The Georgian Interior Ministry said in a brief statement on June 1, that it was continuing investigation into an attempted car bomb on February 13, which was targeting a local employee of the Israeli embassy in Tbilisi.
“Investigation has discovered clear foreign trace in the [February 13 car bomb] attempt,” the Interior Ministry said without elaborating further details.
On the same day when a local employee of the Israeli embassy in Tbilisi, working as a driver, found an explosive device attached to his Hyundai Getz, a bomb attached to an Israeli embassy car in Indian capital, New Delhi, went off wounding a wife of Israeli diplomat and three other people on February 13, 2012.
Israeli Prime Minister Benjamin Netanyahu immediately blamed Tehran for an explosion in New Delhi and the attempted bomb attack in Tbilisi.
Iran responded by denying allegations as part of Israel’s “psychological warfare” against Tehran, claiming that Israel itself plotted the attacks “to tarnish Iran’s friendly relations” with India and Georgia.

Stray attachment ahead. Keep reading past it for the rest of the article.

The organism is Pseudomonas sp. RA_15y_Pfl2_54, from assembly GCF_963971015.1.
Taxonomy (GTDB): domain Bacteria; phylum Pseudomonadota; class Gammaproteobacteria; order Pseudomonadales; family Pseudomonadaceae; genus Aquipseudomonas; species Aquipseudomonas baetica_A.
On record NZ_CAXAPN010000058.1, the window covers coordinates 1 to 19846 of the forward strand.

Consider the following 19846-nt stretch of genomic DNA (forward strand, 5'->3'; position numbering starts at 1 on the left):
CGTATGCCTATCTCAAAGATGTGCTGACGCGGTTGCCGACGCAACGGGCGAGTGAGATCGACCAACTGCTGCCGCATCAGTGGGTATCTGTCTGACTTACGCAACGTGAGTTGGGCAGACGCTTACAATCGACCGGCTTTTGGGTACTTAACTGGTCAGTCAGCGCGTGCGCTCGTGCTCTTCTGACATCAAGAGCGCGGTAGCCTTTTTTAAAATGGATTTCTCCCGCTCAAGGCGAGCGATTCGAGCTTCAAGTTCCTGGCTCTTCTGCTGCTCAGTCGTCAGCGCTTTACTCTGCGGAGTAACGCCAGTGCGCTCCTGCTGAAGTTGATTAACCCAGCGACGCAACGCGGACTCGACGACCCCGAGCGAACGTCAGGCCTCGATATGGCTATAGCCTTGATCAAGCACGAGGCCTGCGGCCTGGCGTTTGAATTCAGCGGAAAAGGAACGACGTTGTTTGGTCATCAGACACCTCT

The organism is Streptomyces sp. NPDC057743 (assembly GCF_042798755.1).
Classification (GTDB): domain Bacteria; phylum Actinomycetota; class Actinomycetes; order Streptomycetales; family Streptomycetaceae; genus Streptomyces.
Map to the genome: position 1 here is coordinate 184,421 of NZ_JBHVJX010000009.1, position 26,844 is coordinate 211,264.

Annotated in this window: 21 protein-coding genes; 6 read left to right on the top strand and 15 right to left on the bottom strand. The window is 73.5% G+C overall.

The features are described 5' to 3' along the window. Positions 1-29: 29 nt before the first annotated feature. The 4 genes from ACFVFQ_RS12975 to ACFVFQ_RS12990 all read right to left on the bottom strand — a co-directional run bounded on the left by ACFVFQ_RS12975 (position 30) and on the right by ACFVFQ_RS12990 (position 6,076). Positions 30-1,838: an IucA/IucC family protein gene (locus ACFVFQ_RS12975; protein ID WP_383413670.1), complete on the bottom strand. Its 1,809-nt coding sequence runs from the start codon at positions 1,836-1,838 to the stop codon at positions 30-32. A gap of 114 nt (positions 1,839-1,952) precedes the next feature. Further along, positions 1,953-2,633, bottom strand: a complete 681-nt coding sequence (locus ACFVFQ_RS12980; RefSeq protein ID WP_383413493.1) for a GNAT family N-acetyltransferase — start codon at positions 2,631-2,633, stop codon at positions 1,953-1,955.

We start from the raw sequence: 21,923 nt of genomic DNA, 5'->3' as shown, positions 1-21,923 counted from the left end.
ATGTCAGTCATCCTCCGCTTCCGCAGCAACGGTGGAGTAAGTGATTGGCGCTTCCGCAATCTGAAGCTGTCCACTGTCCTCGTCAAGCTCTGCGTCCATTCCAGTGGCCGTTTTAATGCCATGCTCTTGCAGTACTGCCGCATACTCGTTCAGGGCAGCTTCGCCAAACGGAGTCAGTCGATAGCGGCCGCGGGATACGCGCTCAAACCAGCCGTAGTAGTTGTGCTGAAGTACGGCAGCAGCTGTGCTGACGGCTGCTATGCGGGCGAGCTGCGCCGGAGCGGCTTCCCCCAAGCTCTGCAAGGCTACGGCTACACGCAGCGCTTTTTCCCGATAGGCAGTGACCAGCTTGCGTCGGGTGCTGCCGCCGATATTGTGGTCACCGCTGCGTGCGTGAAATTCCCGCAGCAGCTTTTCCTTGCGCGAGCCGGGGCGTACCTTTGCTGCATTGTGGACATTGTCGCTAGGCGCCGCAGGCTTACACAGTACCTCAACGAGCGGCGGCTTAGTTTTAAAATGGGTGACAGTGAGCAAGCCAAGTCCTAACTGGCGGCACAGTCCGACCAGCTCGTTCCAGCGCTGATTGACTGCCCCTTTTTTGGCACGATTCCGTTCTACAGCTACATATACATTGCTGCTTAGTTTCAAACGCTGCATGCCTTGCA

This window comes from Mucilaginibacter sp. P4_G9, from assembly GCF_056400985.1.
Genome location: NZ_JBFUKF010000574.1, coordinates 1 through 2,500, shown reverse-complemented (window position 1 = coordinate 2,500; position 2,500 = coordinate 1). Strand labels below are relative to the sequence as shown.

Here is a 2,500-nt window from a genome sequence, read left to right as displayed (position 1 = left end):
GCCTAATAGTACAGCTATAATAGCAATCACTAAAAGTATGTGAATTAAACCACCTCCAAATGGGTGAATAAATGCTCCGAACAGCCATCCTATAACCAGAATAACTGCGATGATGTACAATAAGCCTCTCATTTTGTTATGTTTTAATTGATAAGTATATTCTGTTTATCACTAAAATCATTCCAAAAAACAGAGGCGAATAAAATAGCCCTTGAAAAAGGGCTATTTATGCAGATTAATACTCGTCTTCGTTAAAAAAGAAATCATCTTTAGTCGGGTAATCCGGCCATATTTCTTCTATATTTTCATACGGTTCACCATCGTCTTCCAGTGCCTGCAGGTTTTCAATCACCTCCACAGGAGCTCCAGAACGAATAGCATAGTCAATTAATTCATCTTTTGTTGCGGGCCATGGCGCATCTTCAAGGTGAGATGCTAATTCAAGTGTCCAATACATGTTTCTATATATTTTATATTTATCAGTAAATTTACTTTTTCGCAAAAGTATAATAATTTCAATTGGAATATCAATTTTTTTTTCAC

On February 14 two Iranians were arrested in Thailand after series of explosions in Bangkok; local police said at the time that the evidence suggested similarities between explosives used in Bangkok, New Delhi and Tbilisi.
Georgian officials have not commented publicly on who might have been behind the bombing attempt in Tbilisi; they, however, confirmed similarities between the explosive device found in Tbilisi and the one in New Delhi.
Georgian Interior Ministry official said at the time, that in case of explosion the device would have directly targeted car passengers and probably those in an immediate vicinity of the car, but the device was not powerful enough to damage a building, including the one of Israeli embassy even if the car had been parked close to the building, though it was not.